I have always loved looking at maps. I have combed through more editions of the Rand McNally Road Atlas than I can remember. I couldn’t tell you how many hours of my life I have lost while I have stared, studiously, at the two-page spread corresponding to the greater Los Angeles area; a fair estimate is that it is a lot of hours, give or take.
I have learned some interesting things from staring at maps. For example (speaking of L.A.): the Los Angeles city limits include this tiny little sliver, no more than a few blocks wide in places, which allows for the Port of Los Angeles to sit within the city itself; West Hollywood is a separate city (almost) completely surrounded by L.A., but North Hollywood and “regular” Hollywood are simply neighborhoods within the Los Angeles city limits; there is a small area of unincorporated L.A. County sitting in the middle of the Sepulveda Pass, though you would never know it if you were to visit; San Diego annexed the last few miles just north of the US/Mexican border, despite the fact that it is separated from the rest of the city by parts of Imperial Beach, Chula Vista, and National City.1
I have no idea if there is a name for being enamored with maps (Cartophelia? Atlophelia?), but it’s a title I might have to add to my CV.
When I look at the state, county, and city borders in the western third of the United States, I see a lot of big states with many arbitrary straight lines serving as borders. Back East, everything is all curvy and tightly-packed. I suppose that the State-Line-Drawer Dudes simply got lazy as the country expanded westward and folks didn’t bother to divide all of that empty space in places like Wyoming or Nevada into smaller chunks. If it was an eastern state, settled as a British Colony, California would probably be five or six separate states, some with a coastline, some without.
I haven’t spent more than four or five days on the East Coast, and those were spent in and around New York City. Being a Western-States kid, I can’t quite wrap my head around what it would be like to live in New England. I mean this from a purely geographic standpoint; have you seen how small Rhode Island is? Here, I could, literally, drive all day and never cross a state line. There, it would probably take like 5 minutes, give or take.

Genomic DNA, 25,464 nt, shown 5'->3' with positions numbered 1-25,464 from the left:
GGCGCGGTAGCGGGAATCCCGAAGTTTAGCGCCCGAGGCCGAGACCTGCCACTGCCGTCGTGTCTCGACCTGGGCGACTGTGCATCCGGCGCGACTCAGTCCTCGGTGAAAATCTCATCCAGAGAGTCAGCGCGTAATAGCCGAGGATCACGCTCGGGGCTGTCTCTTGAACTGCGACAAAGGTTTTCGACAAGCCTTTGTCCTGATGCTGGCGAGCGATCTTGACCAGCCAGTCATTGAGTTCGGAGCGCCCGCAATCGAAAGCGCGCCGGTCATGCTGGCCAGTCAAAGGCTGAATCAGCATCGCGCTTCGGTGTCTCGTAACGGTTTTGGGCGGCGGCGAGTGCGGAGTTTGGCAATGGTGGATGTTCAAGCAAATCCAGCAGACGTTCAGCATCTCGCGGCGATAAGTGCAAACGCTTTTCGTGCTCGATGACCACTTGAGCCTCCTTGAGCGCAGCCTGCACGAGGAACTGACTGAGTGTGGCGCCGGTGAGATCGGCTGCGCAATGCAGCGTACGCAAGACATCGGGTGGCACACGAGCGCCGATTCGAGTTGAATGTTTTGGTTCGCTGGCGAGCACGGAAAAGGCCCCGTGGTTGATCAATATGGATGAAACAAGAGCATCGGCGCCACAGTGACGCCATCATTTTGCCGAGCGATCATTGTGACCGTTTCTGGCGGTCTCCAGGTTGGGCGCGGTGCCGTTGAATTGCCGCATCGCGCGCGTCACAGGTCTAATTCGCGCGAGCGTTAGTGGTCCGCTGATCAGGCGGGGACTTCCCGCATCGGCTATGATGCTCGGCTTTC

I had a few friends in college that were from the East Coast/New England, one from Jacksonville, one from Altlanta, one from Rochester, and one from outside of D.C. Just as I couldn’t quite wrap my head around how many states there are on along the Eastern Seaboard, it was weird to them that L.A. and San Francisco are a whole day’s drive apart, let alone that California keeps going for another day’s drive north of San Francisco.
Several years ago, I wrote a long-gone blog post about Staten Island. I wish I still had it—a change of web hosts and content management systems alongside my tendency to hit the “delete” key as often as possible led to some lost writing—as I remember it being kind of funny. Basically, it was this: Take a look at a map of New York City. Why is Staten Island part of New York State, let alone part of the city? You literally have to cut a chunk out of what is clearly New Jersey in order to force Staten Island into New York. (Never mind the fact that N.Y.C. doesn’t really seem to fit within New York State very easily.)
Anyway, if you happen to catch me staring at an atlas, know that I am in one of my “happy places.”
This is nothing compared to Russia’s Kaliningrad Oblast, which is separated from the rest of the country by 750 miles! ↩︎